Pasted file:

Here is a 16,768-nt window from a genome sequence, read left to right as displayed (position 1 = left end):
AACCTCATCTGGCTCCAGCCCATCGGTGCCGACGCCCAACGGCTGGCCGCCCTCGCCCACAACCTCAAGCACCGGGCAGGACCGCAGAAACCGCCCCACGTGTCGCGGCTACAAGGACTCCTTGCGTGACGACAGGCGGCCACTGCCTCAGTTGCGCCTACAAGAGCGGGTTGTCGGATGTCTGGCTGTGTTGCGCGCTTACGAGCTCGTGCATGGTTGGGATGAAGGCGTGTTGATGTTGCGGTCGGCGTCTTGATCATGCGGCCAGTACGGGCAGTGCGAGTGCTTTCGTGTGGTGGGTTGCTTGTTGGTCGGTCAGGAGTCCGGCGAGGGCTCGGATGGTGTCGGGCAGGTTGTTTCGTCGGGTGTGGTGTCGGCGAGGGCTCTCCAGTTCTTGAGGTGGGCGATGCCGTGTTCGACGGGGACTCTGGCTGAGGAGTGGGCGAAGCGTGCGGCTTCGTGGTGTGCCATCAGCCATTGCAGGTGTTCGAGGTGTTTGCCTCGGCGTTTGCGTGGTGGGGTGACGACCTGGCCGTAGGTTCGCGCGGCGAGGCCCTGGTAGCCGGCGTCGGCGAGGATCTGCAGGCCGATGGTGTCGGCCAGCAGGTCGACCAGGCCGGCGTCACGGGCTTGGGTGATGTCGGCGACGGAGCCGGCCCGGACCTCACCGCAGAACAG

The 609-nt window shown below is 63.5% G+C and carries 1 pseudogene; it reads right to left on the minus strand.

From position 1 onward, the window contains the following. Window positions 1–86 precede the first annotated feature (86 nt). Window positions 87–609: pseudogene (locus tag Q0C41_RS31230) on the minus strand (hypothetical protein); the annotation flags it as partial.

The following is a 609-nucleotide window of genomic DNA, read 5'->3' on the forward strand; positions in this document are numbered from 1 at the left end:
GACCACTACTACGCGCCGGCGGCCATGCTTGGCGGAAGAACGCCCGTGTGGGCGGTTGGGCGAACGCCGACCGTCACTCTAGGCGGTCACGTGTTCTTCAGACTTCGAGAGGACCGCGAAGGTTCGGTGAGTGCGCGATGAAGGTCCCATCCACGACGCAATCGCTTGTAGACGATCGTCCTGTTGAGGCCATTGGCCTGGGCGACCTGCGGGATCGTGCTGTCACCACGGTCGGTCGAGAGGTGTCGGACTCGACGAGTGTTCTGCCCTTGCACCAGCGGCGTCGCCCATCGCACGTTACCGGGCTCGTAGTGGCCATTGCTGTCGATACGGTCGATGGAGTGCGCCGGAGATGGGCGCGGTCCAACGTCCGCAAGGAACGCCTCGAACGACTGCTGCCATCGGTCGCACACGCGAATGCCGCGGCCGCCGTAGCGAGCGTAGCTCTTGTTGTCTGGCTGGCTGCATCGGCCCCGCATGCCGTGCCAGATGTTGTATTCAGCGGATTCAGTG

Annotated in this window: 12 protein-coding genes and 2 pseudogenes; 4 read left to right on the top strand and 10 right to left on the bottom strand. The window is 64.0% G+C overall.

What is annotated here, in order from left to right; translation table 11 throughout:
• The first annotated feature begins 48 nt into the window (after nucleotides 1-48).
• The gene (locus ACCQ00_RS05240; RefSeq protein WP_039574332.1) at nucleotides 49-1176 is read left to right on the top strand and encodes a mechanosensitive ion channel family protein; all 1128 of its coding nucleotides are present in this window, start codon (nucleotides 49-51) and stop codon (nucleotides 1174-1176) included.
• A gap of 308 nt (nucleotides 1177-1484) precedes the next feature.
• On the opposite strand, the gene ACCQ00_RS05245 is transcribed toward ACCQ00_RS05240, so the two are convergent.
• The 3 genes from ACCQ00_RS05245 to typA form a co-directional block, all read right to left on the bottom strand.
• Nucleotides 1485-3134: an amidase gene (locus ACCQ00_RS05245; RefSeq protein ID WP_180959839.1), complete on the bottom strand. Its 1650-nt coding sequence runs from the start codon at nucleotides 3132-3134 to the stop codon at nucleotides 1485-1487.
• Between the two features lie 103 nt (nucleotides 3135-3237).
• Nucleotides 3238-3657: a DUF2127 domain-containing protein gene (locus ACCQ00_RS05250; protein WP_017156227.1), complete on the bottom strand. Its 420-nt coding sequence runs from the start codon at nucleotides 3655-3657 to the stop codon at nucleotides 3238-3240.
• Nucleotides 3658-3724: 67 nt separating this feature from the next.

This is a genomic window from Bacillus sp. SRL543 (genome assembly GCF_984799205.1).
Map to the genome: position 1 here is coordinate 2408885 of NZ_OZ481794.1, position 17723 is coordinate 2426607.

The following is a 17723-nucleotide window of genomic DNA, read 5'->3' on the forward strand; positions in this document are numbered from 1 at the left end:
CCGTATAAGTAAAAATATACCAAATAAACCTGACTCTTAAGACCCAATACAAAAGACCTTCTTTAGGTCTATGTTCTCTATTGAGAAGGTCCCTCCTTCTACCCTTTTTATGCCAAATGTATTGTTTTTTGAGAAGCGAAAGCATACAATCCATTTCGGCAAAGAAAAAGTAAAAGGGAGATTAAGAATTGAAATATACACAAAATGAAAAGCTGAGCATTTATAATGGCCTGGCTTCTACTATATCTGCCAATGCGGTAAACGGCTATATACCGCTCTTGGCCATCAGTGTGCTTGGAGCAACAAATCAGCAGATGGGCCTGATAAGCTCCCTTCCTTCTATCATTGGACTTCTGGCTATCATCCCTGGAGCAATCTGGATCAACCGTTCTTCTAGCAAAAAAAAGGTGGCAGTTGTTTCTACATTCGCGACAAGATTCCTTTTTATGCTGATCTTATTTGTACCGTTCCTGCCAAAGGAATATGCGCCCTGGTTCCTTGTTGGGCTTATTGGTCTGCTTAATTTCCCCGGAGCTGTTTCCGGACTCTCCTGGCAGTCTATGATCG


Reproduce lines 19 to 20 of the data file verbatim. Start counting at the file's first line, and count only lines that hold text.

Map to the genome: position 1 here is coordinate 2408885 of NZ_OZ481794.1, position 17723 is coordinate 2426607.

The following is a 17723-nucleotide window of genomic DNA, read 5'->3' on the forward strand; positions in this document are numbered from 1 at the left end: